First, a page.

I would like to make a request to add three features to the FarmBot electronics box:
A weather & pest proof heat venting solution.
Thinking top & bottom louver style with fine mesh screen at top and bottom of sides (convection). Aluminum or plastic. Bonus would be to add a fan or two. Double bonus would be to have FB control the fan, say “On” if RazPi temp or outdoor temp exceeds x"
I found these:
(I am going to buy some of these and see if I can add them. I am thinking I will drill out a few holes, place and seal the vent, and figure out a way to block when the rains start. looks like I may need to replace or augment mesh right from the start - stock mesh looks big.)
Did you have a link to a specific document that you meant to link to?
There was no link in your post.
To answer your question, maybe one stepper driver in my early bring-up days, but not conclusive that it was due to heat.
I am, however, concerned with a) my current observations of the temps inside the box. During very mild days, the internal temp reached close to 130 or 140 F (55 to 60 C), and b) knowing heat is the enemy, I want to preemptively mitigate as much as possible. We can get up to 110 F (44-ish C) in the summer, and our FB is in full sun.
Reviving an old topic as my curiosity was piqued by some other discussions where I think thermal management would be important (see ramblings here)
I see two constraints that oppose or at least conflate each other:
Getting heat outside of the enclosure
Sealing the enclosure from the elements
A possible solution is to put a ‘double sided’ passive heat exchanger what has fins both on the inside and the outside of the enclosure. This allows the enclosure to stay (relatively) hermetically sealed and allows better heat transfer to the outside. I did a brief google search to find an example, but am falling short so far. Adding a circulating fan inside the enclosure could help with getting heat from the electronics’ heat sinks to the heat exchanger. You see this design pattern in telephone and cable communications equipment, as well as some power substations.
A more expensive idea (likely requiring a massive design change) would be to use a metal mounting system for the cards that touch the grounding pads to draw heat away from the boards. This metal mounting system would also connect directly to a heat exchanger with external heat sinks. This is a design pattern that exists in avionics units, but again, would likely be prohibitively expensive for Farmbot. I bring that solution up only to spark discussions.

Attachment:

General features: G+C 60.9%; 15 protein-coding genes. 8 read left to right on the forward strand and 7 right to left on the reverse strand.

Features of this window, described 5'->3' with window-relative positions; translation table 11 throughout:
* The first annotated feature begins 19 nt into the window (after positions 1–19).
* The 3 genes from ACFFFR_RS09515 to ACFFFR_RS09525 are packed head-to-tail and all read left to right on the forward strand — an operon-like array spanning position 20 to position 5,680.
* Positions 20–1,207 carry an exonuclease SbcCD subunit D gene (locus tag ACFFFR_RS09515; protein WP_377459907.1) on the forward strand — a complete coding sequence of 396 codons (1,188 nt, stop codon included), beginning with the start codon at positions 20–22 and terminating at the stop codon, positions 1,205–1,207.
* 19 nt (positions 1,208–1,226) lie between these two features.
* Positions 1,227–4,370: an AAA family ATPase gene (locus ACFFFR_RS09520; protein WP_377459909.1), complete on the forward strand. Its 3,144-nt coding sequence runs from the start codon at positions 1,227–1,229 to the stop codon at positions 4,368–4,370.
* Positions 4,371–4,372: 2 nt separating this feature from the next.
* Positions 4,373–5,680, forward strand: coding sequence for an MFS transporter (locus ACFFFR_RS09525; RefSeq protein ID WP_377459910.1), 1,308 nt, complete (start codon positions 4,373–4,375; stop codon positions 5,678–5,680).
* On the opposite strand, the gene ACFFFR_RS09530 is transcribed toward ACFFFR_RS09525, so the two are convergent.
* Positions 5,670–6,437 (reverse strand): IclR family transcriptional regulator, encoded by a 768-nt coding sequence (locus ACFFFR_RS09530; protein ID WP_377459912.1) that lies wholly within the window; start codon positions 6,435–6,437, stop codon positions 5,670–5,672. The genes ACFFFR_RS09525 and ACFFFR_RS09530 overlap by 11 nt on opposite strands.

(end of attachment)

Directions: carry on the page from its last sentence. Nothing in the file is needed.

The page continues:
For a different project from my day job I have some cooling experience. In a very cramped aluminum box I have an RK3399 with a bunch of components and a PoE+ power board. The environmental requirements for the project are pretty high so we were hoping to have it sealed aside from small gaps in the bearing surfaces. In the first design I had a thermoelectric cooler (TEC) sandwiched between the processor and the housing. It worked reasonably well for a month. After it failed, I opened the housing, and a stream of about 0.25 cups (60mL) of water poured out. There was that much condensate even through those tiny gaps. A couple of revisions later and the setup uses a 12V centrifugal fan with tiny ducts. The air intakes are twice the surface area of the fan’s intake and covered with fine stainless steel mesh. For the FB I would investigate copper mesh as it would be unappealing to many critters. Phone manufacturers also apply a hydrophobic coating (ala Scotch Guard) to one side of the mesh to keep the water out.
The latest revision has been working for months and performs well both for heat and high humidity and dust. Rain resistance is not a current design goal for that project. Also I have not tried coatings myself; I am simply aware of their use in cell phones. Cell phones are no forced air like we are referring to in the FB design. How about a small engine intake and just mesh on the exhaust: https://amazon.com/dp/B017DA4ZPU
I like the idea of the air filter on the intake!! Combined with some conformal coating (or similar like you mentioned for cell phones), this could be a relatively cheap and workable solution.
This spurred another thought: what if there was a metal tube that ran through the box, with a fan on the bottom to force air up, and a vented cap on the top. No air is entering the box. Inside the box, have a small fan to circulate air. In effect, the metal tube becomes the heat exchanger. The fan trades electrical and mechanical complexity for design complexity of a two sided heat exchanger. Obviously, that poor fan would have to be rated for the elements.
Bud Industries makes a variety HIGH QUALITY of weatherproof boxes in plastic and metals. They have air & moisture vents that you can attach a fan to. This may be a good way to go. You can attach a 60mm (P/N IPV-1115) or 80mm (P/N IPV-1116) fan to this, for example: